Never Trust a Movie’s Marketing

I’m not sure what’s worse–publishing fake quotes from a critic who doesn’t exist, or completely distorting actual quotes from a brilliant, real-life critic.

While I was putting together a list of new DVD releases today, I came across the website for Chaos, a recent horror flick that Roger Ebert gave zero stars, and a thorough tongue-lashing. And yet, right there on the homepage, there’s a quote attributed to Ebert that reads “Affected me strongly… the movie works.”

On the one hand, I get it. The filmmakers feel that Ebert admitted (briefly) that their film was good, and they want to attach his name to their marketing effort, even if it means pulling his words completely out of context. He is, after all, probably the most well-known, well-respected film critic in North America. But personally, if an indie film like this were MY baby, I’m not sure I’d feel comfortable bending the truth quite that much. Especially for a film that is most certainly never going to reach (and was probably never intended to reach) a popular audience. Why bother sinking to those sleazy, dishonest depths? Does a horror audience really care what Ebert thinks?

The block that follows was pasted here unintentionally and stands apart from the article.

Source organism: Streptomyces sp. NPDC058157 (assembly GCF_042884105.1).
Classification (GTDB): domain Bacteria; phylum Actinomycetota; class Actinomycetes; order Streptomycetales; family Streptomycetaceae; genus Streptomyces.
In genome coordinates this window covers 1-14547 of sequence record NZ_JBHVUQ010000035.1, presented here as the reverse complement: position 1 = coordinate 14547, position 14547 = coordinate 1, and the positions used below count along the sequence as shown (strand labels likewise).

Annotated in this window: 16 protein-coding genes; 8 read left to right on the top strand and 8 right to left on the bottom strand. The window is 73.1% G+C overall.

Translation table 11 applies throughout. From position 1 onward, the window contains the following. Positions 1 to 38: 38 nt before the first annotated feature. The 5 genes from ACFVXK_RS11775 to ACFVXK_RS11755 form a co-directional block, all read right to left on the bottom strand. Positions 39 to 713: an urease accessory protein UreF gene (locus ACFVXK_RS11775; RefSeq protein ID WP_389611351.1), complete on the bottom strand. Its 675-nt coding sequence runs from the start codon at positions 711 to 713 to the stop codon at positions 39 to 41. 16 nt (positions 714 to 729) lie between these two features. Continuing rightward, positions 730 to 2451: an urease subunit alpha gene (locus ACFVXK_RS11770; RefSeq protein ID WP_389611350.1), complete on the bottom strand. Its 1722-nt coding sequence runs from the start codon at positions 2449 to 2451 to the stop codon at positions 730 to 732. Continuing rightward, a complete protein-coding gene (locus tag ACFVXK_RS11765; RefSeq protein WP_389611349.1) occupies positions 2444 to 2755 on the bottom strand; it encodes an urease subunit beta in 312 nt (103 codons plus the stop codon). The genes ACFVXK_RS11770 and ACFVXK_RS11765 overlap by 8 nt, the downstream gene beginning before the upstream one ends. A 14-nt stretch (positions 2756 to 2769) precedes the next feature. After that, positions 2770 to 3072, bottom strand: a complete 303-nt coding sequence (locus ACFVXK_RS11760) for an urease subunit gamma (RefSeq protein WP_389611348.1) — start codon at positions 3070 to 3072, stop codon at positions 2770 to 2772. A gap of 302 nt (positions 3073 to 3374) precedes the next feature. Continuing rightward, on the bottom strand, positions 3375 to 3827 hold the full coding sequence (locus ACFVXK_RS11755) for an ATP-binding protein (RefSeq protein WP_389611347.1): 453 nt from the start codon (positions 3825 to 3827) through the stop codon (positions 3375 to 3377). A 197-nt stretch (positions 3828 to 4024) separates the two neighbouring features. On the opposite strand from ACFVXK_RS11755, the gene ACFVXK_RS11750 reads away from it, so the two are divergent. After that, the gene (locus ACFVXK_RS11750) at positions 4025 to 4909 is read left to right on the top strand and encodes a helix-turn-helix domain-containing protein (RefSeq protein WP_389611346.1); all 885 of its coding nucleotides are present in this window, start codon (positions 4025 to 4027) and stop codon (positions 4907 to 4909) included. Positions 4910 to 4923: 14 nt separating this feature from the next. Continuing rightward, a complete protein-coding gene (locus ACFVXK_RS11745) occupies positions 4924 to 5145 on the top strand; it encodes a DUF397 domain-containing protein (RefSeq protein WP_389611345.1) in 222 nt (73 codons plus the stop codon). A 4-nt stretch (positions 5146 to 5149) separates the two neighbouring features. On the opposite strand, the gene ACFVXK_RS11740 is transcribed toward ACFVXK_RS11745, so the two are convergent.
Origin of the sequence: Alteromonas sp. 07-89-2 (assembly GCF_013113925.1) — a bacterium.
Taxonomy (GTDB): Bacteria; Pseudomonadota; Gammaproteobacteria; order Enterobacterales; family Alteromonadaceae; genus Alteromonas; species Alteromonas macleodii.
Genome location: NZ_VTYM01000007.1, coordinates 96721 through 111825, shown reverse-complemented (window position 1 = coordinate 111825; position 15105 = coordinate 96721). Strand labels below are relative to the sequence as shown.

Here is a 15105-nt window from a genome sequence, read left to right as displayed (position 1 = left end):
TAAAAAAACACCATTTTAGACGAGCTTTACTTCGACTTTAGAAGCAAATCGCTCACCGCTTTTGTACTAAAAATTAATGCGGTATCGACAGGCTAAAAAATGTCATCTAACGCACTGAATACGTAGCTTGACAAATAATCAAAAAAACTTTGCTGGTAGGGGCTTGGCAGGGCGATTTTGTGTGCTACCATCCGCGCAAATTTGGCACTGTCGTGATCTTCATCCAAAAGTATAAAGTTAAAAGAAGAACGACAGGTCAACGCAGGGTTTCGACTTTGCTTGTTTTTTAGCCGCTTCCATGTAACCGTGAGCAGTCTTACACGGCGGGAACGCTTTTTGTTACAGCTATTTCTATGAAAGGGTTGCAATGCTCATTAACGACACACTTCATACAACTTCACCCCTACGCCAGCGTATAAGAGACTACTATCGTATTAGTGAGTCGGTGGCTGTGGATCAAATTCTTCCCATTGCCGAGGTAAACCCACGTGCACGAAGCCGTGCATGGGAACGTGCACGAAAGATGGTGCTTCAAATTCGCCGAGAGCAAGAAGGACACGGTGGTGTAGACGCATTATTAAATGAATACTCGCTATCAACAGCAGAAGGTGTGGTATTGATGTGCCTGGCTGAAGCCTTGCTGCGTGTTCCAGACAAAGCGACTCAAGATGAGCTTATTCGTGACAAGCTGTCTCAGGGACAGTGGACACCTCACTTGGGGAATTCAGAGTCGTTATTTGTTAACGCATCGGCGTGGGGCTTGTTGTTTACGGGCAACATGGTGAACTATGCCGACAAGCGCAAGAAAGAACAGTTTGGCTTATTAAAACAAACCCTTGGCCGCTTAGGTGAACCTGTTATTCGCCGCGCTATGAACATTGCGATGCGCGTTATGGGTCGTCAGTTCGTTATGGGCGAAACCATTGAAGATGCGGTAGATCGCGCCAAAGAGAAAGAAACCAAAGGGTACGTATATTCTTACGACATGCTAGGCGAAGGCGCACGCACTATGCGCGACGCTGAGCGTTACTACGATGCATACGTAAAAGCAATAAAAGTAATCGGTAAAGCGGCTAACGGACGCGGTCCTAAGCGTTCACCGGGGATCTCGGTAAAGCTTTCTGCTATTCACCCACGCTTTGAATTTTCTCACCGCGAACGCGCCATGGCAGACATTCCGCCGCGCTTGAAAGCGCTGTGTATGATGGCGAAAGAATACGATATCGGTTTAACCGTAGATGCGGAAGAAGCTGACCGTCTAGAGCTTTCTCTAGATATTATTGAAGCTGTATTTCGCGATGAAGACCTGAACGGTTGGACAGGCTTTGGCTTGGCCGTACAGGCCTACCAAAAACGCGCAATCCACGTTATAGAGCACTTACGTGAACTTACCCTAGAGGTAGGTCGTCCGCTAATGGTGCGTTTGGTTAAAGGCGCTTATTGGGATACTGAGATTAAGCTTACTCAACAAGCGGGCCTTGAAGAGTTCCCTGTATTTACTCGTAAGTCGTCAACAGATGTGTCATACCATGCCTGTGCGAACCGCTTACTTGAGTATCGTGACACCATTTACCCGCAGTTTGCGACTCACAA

In any event, it’s got me wondering how critics can combat this trend. And the only strategy I can come up with is to write pre-ellipsized reviews with any potentially positive words cut out. “Awful… revolting… a waste of time.”

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